Further Information

Join For Free

Access to this exclusive content is for Technology Networks Premium members only.

Join Technology Networks Premium for free access to:

  • Exclusive articles
  • Presentations from international conferences
  • Over 3,300+ scientific posters on ePosters
  • More Than 4,900+ scientific videos on LabTube
  • 35 community eNewsletters


Sign In



Forgotten your details? Click Here
If you are not a member you can join here

*Please note: By logging into TechnologyNetworks.com you agree to accept the use of cookies. To find out more about the cookies we use and how to delete them, see our privacy policy.

Related Content

Zebrafish Genes Linked To Human Respiratory Diseases
Genes have been discovered which may be synonymous with the genes for developing hair-like structures in the human airway.
Monday, September 15, 2014
Scientific News
Breakthrough Flu Vaccine Inhibited by Pre-existing Antibodies
Universal truths – how existing antibodies are sabotaging the most promising new human flu vaccines.
Researchers Develop Software That Could Facilitate Drug Development
AptaTRACE can identify aptamers, potentially speed drug advancement.
Gene Therapy for Metabolic Liver Diseases
Researchers have tested gene therapy in pigs from hereditary tyrosinemia type 1, with corrected liver cells being transplanted into the diseased liver.
Zika Vaccine Candidates Show Promise
Two experimental vaccines have shown promise against a major viral strain responsible for the Brazilian Zika outbreak.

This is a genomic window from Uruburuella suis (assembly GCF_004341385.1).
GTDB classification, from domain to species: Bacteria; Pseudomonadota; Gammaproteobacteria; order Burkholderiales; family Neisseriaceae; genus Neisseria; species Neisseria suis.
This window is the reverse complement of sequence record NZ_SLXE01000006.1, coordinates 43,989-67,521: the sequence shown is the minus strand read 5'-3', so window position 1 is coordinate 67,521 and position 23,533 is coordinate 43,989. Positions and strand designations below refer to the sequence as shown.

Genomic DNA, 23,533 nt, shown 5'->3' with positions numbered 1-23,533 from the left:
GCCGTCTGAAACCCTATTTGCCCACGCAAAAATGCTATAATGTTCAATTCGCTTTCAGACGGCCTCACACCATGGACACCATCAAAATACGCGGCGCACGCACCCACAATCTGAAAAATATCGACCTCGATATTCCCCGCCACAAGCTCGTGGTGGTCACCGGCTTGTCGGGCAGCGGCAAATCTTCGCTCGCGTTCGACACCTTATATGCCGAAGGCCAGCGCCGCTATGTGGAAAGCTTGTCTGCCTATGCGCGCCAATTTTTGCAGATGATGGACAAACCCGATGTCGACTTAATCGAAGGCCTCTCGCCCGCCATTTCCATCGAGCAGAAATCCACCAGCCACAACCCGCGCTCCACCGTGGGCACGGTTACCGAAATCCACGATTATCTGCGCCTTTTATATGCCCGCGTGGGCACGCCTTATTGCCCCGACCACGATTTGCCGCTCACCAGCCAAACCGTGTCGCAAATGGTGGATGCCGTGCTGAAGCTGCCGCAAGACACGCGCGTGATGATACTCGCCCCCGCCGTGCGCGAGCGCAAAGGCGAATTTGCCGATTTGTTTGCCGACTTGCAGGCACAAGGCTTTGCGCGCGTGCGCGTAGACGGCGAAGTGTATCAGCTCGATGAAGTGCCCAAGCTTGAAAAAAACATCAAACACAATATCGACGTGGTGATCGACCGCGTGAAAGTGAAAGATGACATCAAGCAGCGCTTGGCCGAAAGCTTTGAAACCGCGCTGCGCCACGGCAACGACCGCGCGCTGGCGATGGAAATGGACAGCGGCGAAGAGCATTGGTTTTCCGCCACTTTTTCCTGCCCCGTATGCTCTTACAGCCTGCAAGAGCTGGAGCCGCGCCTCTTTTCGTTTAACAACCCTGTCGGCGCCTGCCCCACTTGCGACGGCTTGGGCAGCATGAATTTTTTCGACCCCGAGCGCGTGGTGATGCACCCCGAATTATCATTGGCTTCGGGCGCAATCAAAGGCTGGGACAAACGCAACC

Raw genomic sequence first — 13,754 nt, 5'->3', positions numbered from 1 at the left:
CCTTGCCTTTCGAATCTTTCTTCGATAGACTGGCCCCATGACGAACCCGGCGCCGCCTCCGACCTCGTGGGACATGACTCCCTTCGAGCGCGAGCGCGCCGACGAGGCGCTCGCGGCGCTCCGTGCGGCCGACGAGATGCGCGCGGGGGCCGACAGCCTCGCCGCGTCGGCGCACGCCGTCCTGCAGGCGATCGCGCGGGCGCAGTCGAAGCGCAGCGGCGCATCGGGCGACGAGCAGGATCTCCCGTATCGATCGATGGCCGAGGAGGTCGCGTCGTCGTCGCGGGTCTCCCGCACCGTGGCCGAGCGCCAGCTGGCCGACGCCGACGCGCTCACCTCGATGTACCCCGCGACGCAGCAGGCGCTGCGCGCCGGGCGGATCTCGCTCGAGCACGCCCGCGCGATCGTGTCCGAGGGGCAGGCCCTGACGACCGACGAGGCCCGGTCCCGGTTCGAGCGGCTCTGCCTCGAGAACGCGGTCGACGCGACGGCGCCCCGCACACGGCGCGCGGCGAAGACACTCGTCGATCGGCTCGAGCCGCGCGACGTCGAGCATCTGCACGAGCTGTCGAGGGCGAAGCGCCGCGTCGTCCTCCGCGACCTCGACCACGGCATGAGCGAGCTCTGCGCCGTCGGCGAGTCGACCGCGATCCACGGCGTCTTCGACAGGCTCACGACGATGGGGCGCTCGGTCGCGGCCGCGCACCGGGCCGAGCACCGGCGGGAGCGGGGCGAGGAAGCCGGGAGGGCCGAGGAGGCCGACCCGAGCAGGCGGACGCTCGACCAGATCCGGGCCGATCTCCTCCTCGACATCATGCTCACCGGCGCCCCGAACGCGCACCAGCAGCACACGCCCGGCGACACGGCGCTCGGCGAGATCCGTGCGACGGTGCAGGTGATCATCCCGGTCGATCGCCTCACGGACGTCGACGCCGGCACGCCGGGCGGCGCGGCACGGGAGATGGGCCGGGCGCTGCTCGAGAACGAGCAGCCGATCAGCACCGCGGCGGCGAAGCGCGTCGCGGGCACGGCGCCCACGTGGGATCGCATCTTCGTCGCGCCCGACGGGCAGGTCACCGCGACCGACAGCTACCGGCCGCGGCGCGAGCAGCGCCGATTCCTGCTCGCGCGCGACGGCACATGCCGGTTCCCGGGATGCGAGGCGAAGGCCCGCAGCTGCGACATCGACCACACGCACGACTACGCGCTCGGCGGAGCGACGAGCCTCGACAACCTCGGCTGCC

New Medication Shows Promise Against Liver Fibrosis in Animal Studies
Liver fibrosis is a gradual scarring of the liver that puts people at risk for progressive liver disease and liver failure.
Raw Eggs Deemed Safe to Eat
A report published today by the Advisory Committee on the Microbiological Safety of Food (ACMSF) into egg safety has shown a major reduction in the risk from salmonella in UK eggs.
Monitoring TTX Toxin in Shellfish
In a number of small studies, mussels and oysters from the eastern and northern part of the Oosterschelde in Holland were found to contain tetrodotoxin (TTX).
Gene Terapy for Muscle Wasting Developed
New gene therapy could save millions of people suffering from muscle wasting disease.
NIH Begins Yellow Fever Vaccine Trial
NIH has initiated an early-stage clinical trial of a vaccine to protect against yellow fever.
Gene-Editing 'Toolbox' Targets Multiple Genes Simultaneously
Researchers have designed a system that modifies, or edits, multiple genes in a genome at once while minimising unintentional effects.
Scroll Up
Scroll Down
Skyscraper Banner

Skyscraper Banner
Go to LabTube
Go to eposters
 
Access to the latest scientific news
Exclusive articles
Upload and share your posters on ePosters
Latest presentations and webinars
View a library of 1,800+ scientific and medical posters
3,300+ scientific and medical posters
A library of 2,500+ scientific videos on LabTube
4,900+ scientific videos
Close
Premium CrownJOIN TECHNOLOGY NETWORKS PREMIUM FOR FREE!